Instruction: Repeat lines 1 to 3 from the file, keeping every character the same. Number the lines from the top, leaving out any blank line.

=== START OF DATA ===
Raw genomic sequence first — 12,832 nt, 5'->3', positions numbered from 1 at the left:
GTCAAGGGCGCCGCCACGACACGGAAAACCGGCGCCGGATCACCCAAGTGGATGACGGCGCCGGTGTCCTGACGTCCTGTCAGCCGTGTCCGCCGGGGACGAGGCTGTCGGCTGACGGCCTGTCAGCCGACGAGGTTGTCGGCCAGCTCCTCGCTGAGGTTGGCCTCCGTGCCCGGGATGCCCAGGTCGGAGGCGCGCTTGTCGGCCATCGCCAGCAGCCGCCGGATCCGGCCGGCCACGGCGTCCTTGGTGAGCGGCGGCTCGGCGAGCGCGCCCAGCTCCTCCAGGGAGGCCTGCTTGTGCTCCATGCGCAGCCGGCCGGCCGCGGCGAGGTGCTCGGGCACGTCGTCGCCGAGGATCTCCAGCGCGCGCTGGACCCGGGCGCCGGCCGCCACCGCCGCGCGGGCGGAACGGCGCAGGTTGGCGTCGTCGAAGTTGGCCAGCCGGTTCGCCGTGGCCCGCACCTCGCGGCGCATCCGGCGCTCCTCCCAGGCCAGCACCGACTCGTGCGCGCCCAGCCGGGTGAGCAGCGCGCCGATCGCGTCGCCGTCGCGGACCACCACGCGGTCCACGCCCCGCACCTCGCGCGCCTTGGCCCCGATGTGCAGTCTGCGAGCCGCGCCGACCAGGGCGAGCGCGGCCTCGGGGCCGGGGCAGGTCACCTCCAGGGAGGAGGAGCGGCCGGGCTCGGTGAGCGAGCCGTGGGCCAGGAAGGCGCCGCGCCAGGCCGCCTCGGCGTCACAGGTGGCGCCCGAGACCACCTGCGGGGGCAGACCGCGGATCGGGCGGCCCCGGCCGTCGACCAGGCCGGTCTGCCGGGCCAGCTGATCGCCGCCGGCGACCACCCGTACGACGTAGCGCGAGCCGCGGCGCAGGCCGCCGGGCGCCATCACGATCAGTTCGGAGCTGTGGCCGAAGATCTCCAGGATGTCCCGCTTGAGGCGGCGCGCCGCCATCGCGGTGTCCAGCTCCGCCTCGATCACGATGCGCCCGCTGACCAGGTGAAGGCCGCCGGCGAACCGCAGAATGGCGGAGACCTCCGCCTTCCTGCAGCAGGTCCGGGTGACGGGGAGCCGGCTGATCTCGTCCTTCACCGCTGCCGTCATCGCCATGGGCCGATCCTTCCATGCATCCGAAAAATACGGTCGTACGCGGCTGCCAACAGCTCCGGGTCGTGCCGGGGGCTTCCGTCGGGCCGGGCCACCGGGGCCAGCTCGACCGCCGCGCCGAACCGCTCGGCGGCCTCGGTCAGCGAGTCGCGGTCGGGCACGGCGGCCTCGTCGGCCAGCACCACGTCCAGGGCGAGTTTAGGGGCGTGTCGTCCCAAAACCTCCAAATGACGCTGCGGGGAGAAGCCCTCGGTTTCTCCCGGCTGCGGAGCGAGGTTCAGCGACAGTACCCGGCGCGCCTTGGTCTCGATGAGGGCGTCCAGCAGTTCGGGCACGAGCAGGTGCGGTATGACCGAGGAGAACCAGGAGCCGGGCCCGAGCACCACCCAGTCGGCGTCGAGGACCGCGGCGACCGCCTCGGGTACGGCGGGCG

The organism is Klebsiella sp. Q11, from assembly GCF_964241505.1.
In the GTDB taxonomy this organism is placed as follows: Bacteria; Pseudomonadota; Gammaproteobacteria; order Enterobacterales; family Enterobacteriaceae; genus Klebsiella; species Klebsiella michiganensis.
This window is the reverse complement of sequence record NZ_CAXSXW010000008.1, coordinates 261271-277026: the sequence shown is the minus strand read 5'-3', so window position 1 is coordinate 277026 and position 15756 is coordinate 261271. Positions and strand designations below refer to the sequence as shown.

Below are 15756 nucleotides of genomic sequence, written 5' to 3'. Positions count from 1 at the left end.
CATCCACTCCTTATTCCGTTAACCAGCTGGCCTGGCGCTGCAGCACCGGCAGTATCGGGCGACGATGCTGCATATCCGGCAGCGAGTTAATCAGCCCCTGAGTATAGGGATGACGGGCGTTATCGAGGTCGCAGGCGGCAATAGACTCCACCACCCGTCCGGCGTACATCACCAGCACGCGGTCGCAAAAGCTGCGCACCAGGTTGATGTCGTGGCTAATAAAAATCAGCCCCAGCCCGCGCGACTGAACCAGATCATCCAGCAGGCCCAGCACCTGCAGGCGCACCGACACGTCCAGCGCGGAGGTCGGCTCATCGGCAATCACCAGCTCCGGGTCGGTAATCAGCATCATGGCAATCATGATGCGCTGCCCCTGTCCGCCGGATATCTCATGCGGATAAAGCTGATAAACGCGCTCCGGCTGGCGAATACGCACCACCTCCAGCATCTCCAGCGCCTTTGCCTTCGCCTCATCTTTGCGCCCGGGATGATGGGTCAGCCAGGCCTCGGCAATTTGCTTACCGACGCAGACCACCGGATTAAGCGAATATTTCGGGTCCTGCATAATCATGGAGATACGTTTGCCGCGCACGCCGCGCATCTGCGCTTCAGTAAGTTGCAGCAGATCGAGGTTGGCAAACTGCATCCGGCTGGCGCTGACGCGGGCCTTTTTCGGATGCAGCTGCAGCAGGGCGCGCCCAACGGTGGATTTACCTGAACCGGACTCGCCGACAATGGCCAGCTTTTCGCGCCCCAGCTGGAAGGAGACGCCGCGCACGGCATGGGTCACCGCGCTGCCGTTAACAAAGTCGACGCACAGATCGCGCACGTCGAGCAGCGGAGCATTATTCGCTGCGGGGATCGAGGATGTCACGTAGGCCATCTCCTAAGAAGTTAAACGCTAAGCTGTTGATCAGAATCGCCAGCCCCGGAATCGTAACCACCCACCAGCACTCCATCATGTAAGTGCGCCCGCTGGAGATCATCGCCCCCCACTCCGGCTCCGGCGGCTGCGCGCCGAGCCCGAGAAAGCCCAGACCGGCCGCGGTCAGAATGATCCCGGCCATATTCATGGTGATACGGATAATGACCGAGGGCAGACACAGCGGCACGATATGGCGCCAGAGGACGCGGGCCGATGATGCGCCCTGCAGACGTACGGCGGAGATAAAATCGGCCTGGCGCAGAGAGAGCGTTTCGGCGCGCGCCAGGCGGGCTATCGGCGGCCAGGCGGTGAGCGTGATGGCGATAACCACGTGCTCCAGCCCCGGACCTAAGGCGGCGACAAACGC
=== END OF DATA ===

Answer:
Raw genomic sequence first — 12,832 nt, 5'->3', positions numbered from 1 at the left:
GTCAAGGGCGCCGCCACGACACGGAAAACCGGCGCCGGATCACCCAAGTGGATGACGGCGCCGGTGTCCTGACGTCCTGTCAGCCGTGTCCGCCGGGGACGAGGCTGTCGGCTGACGGCCTGTCAGCCGACGAGGTTGTCGGCCAGCTCCTCGCTGAGGTTGGCCTCCGTGCCCGGGATGCCCAGGTCGGAGGCGCGCTTGTCGGCCATCGCCAGCAGCCGCCGGATCCGGCCGGCCACGGCGTCCTTGGTGAGCGGCGGCTCGGCGAGCGCGCCCAGCTCCTCCAGGGAGGCCTGCTTGTGCTCCATGCGCAGCCGGCCGGCCGCGGCGAGGTGCTCGGGCACGTCGTCGCCGAGGATCTCCAGCGCGCGCTGGACCCGGGCGCCGGCCGCCACCGCCGCGCGGGCGGAACGGCGCAGGTTGGCGTCGTCGAAGTTGGCCAGCCGGTTCGCCGTGGCCCGCACCTCGCGGCGCATCCGGCGCTCCTCCCAGGCCAGCACCGACTCGTGCGCGCCCAGCCGGGTGAGCAGCGCGCCGATCGCGTCGCCGTCGCGGACCACCACGCGGTCCACGCCCCGCACCTCGCGCGCCTTGGCCCCGATGTGCAGTCTGCGAGCCGCGCCGACCAGGGCGAGCGCGGCCTCGGGGCCGGGGCAGGTCACCTCCAGGGAGGAGGAGCGGCCGGGCTCGGTGAGCGAGCCGTGGGCCAGGAAGGCGCCGCGCCAGGCCGCCTCGGCGTCACAGGTGGCGCCCGAGACCACCTGCGGGGGCAGACCGCGGATCGGGCGGCCCCGGCCGTCGACCAGGCCGGTCTGCCGGGCCAGCTGATCGCCGCCGGCGACCACCCGTACGACGTAGCGCGAGCCGCGGCGCAGGCCGCCGGGCGCCATCACGATCAGTTCGGAGCTGTGGCCGAAGATCTCCAGGATGTCCCGCTTGAGGCGGCGCGCCGCCATCGCGGTGTCCAGCTCCGCCTCGATCACGATGCGCCCGCTGACCAGGTGAAGGCCGCCGGCGAACCGCAGAATGGCGGAGACCTCCGCCTTCCTGCAGCAGGTCCGGGTGACGGGGAGCCGGCTGATCTCGTCCTTCACCGCTGCCGTCATCGCCATGGGCCGATCCTTCCATGCATCCGAAAAATACGGTCGTACGCGGCTGCCAACAGCTCCGGGTCGTGCCGGGGGCTTCCGTCGGGCCGGGCCACCGGGGCCAGCTCGACCGCCGCGCCGAACCGCTCGGCGGCCTCGGTCAGCGAGTCGCGGTCGGGCACGGCGGCCTCGTCGGCCAGCACCACGTCCAGGGCGAGTTTAGGGGCGTGTCGTCCCAAAACCTCCAAATGACGCTGCGGGGAGAAGCCCTCGGTTTCTCCCGGCTGCGGAGCGAGGTTCAGCGACAGTACCCGGCGCGCCTTGGTCTCGATGAGGGCGTCCAGCAGTTCGGGCACGAGCAGGTGCGGTATGACCGAGGAGAACCAGGAGCCGGGCCCGAGCACCACCCAGTCGGCGTCGAGGACCGCGGCGACCGCCTCGGGTACGGCGGGCG

The organism is Klebsiella sp. Q11, from assembly GCF_964241505.1.